“bighorn responded to increased human activity by bedding. Bedding likely decreases the potential for both detection or interaction with humans and would be a more energetically conservative approach to avoidance that may be exhibited in part due the predictable nature of concentrated visitor use on established trails.” (p. 27)
“A study of the former population of bighorn sheep by Schoenecker and Krausman (2002) found 18% of visitors observed engaged in off trail use between 1994 and 1996. In contrast we documented roughly 1.5% off trail use from January 2015-May 2016 suggesting current human use of the PRWA may be largely confined to established trails” … “We speculate that the effects of urbanization around the PRWA may have also inadvertently restricted visitor use to established trails by limiting non designated access points around the base of the study area that were present during the former population.” (p. 28)
Not currently included with the paper is a detailed analysis of the visitation data, Brett indicated in an email that he is “still working with the Coronado National Forest to quantify all the visitor use data” – hopefully this data will be available at a later date!
Paul R. Krausman has worked on Bighorn Sheep research in the Santa Catalina Mountains for many years and in this book he brings together a wide variety of scientific and historic information about the sheep in the Pusch Ridge Wilderness. I think it is fair to say that the book is written for a professional/academic audience – but it is certainly accessible enough to be interesting to someone like me without a wildlife related degree. Two excerpts that might inspire you to read more:
“there is no evidence that predation, limited water, disease, or the presence of other ungulates contributed to the demise of the desert bighorn sheep in the Pusch Ridge Wilderness. However, the increasing human population from Tucson and surrounding areas encroaching on bighorn sheep habit, and related urbanization, have not been positive influences… there is strong evidence that urbanization and habitat alteration were major influences in their extinction” (pp. 141-142)
“when bighorn sheep are translocated back into the Santa Catalina Mountains, they will likely continue to need assistance from humans, including predator control, prescribed fires, periodic transplants to enhance genetic diversity and mitigate the loss of corridors to other mountain ranges, and restrictions on humans in their habitat” (p. 157)
Catalina Hwy closed, 2 feet of snow expected this week – Arizona Daily Star: The Catalina Highway was closed because of weather, there was rain in Tucson and by sunset a beautiful layer of clouds covered most of the Santa Catalina Mountains – there should be some great mountain weather over the next week!
Pregnant Ewe #39554 died during this period – a fall appears to be the reason for the death, disease testing has not been completed and the cause of the fall is unknown (although predation has been ruled out). Another bighorn found dead in Catalinas – Arizona Daily Star.
The collars on the Bighorn Sheep released in 2013 are running out of battery life and are expected to drop off in January of 2016 – it seems to me that the information from the collars will be missed, while there will still be quite a few sheep with collars the alerts from the collars have helped provide very interesting mortality information.
The yearly trail restrictions on off-trail travel in the Bighorn Sheep Management Area are now in place and will last until April 30 – this page has the details.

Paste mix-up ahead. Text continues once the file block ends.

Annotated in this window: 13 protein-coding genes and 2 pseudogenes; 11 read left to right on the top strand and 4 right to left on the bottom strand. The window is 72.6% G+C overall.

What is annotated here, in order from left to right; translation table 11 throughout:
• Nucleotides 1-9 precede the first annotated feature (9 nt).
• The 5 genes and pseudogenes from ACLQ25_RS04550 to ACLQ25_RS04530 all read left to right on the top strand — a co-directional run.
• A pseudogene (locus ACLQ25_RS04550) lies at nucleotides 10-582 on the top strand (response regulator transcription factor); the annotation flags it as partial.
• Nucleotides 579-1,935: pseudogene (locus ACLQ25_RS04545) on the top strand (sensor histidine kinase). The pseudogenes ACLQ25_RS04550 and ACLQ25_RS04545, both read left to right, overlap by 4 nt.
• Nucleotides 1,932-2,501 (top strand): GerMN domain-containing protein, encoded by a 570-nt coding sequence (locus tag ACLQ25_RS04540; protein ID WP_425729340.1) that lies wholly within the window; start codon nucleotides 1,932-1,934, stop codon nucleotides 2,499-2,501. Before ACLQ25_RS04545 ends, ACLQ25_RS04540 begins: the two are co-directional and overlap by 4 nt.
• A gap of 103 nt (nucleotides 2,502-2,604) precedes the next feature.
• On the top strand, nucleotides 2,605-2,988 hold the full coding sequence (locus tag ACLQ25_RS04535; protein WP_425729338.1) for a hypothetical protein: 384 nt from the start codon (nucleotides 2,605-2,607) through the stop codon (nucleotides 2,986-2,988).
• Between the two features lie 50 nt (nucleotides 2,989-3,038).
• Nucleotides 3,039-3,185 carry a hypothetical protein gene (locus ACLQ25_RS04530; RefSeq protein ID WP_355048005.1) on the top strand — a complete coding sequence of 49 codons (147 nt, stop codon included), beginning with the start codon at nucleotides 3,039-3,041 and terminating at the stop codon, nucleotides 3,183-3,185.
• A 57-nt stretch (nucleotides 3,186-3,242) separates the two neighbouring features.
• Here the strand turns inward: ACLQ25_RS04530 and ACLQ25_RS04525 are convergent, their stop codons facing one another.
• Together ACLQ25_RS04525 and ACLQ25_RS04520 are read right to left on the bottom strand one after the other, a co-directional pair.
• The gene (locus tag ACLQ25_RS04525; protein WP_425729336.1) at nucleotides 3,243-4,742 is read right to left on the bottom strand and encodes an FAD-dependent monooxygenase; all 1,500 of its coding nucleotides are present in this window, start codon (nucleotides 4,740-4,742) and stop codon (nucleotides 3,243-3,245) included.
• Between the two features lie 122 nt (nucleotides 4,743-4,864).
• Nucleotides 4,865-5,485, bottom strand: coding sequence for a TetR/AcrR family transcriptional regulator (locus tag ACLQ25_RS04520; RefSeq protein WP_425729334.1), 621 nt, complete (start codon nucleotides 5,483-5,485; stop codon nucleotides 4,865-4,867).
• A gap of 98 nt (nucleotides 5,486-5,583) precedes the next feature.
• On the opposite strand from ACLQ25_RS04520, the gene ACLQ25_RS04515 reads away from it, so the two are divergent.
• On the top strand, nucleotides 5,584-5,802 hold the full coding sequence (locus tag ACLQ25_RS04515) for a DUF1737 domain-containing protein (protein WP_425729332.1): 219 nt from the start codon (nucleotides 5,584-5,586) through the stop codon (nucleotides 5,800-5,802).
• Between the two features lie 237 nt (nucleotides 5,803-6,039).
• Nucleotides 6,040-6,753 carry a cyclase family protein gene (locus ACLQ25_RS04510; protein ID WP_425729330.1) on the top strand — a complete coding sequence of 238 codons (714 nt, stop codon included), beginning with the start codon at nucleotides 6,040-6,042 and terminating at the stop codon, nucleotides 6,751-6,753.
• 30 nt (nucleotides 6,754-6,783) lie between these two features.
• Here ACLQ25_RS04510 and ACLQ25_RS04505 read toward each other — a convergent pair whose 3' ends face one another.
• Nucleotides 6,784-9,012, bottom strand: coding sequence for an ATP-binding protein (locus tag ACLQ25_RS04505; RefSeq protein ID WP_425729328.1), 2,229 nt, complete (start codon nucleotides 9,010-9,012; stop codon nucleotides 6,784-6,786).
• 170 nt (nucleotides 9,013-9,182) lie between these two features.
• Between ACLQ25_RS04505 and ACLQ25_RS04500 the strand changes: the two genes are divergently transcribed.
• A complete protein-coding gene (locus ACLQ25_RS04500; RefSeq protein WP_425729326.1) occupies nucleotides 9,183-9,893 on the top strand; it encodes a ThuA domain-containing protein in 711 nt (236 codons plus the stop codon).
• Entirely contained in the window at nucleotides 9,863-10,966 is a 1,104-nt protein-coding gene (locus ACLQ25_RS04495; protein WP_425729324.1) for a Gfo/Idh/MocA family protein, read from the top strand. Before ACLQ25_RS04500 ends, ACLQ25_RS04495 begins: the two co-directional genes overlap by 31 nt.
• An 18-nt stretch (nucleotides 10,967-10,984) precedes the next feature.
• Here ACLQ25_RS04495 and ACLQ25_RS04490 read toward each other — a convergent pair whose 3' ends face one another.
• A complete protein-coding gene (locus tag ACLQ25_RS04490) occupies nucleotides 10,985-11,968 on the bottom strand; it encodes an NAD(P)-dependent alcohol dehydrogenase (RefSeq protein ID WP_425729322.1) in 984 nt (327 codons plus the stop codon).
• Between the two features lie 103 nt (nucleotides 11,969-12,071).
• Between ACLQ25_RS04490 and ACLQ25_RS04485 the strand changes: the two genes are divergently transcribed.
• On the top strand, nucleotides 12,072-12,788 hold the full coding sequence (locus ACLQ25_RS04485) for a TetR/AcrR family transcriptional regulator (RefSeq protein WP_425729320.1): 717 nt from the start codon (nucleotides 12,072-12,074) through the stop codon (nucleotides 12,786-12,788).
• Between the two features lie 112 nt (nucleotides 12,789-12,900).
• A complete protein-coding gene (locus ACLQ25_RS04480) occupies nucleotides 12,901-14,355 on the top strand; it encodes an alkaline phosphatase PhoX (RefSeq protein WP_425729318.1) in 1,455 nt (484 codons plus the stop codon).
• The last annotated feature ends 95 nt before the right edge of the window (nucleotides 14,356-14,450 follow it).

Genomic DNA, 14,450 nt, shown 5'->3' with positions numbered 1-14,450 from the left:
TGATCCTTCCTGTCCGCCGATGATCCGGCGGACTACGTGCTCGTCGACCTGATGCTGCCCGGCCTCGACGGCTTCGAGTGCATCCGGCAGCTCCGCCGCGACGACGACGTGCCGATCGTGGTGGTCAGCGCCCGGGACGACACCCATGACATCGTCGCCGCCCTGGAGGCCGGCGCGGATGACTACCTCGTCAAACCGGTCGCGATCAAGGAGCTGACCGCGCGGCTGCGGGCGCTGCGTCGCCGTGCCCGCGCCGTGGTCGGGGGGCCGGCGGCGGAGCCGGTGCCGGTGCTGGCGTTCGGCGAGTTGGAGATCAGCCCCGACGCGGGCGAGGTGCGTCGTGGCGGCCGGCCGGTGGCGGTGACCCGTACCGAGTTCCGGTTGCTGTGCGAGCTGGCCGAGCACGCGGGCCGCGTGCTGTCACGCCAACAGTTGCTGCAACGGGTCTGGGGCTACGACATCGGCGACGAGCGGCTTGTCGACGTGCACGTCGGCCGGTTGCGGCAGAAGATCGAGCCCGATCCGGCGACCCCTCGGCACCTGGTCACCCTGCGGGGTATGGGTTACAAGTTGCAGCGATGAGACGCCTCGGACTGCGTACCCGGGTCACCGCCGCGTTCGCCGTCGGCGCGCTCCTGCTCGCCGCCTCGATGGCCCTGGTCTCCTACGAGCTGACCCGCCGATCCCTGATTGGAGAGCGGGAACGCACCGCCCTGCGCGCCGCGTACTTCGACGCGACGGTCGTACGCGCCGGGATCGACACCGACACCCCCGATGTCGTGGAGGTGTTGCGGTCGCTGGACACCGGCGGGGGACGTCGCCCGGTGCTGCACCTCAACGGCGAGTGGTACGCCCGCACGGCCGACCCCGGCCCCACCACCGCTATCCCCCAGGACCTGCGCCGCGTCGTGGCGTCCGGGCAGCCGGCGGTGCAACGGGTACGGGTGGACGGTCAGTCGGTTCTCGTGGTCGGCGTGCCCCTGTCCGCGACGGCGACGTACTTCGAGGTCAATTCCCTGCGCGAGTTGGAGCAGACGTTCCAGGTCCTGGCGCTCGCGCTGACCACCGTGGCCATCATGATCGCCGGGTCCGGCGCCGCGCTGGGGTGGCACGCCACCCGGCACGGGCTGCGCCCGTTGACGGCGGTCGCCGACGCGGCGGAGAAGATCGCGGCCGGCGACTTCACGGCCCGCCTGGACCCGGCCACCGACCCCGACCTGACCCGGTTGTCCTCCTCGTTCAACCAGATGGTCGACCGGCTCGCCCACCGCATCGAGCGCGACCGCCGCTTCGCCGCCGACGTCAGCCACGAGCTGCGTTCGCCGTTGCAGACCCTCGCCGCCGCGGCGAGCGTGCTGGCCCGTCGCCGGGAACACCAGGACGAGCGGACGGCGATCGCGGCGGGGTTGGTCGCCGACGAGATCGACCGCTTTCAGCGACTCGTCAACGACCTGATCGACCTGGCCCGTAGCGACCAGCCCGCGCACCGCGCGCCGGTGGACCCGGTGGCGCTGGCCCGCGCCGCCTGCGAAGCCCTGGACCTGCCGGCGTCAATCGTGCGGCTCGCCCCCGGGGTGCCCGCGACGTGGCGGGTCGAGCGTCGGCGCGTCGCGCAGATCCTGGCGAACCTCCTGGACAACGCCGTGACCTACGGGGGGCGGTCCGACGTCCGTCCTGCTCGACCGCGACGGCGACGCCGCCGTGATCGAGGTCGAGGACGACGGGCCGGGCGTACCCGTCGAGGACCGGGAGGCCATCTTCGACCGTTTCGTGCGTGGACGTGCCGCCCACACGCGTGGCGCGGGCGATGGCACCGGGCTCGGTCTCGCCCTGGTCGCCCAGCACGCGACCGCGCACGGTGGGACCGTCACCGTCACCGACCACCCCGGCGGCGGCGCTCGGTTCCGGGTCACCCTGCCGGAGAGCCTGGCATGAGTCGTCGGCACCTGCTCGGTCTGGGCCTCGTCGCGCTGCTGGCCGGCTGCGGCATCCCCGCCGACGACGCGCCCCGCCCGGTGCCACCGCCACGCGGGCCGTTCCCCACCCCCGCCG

Kick off 2016 with an invigorating hike – Arizona Daily Star: I hope you have been able to get out and enjoy the great outdoors in 2016 – one option for getting out on the 1st was Arizona State Park’s “First Day Hikes” program that included a hike on the 50-Year Trail in Catalina State Park. Catalina State Park and Oracle State Park host a wide variety of events – well worth checking their calendars for interesting opportunities!
Box Camp Trail – 11/29: Hikers on the Box Camp Trail decide to continue down rather than hike back up – they loose the trail and one hiker continued on for cell phone reception, he was eventually brought out by helicopter. A search was set in motion for the other hiker who had been found and helped by other hikers.
Finger Rock Trail – 12/4: Hiker ran out of water and becomes exhausted – called for help but was able to continue down.
Injured hiker rescued from Ventana Canyon – Arizona Daily Star: A rescue after a hiker fell 30′ in Ventana Canyon. The SARA report on this incident provided some additional details: “A hiker scrambling around on a rocky pinnacle near the Window pulled loose a handhold and fell about 30 feet. His companion was unable to reach him, but called for help” – the injured hiker was short-hauled out.
Sledding proves to be dangerous on Mt. Lemmon – Christina Myers – KGUN9: Stay safe while sledding! The article says that “two kids had to be taken to the hospital on Thursday after hitting objects that were sticking out of the snow”.
The Bighorn Sheep Restoration Project Status update for 12/18 to 12/31 is now available (all updates are currently available here). Three new lambs have been observed in the Santa Catalina Mountains and there is video of one of them! This update has information on recent deaths including a report on the death of Ewe #643. When the death of Ewe #643 was first investigated there was not an obvious cause – later analysis indicates that an infection, probably originally caused by an external trauma, was the cause.
Bighorn status update for 6/23 to 7/7 (all updates are currently available here) – no mortalities and the 5 lambs reportedly continue to appear healthy. The maps in this report are fascinating – the sheep in these maps are in the very southwest corner of the range with movement in nearly all directions from there – they are certainly crossing a number of popular trails!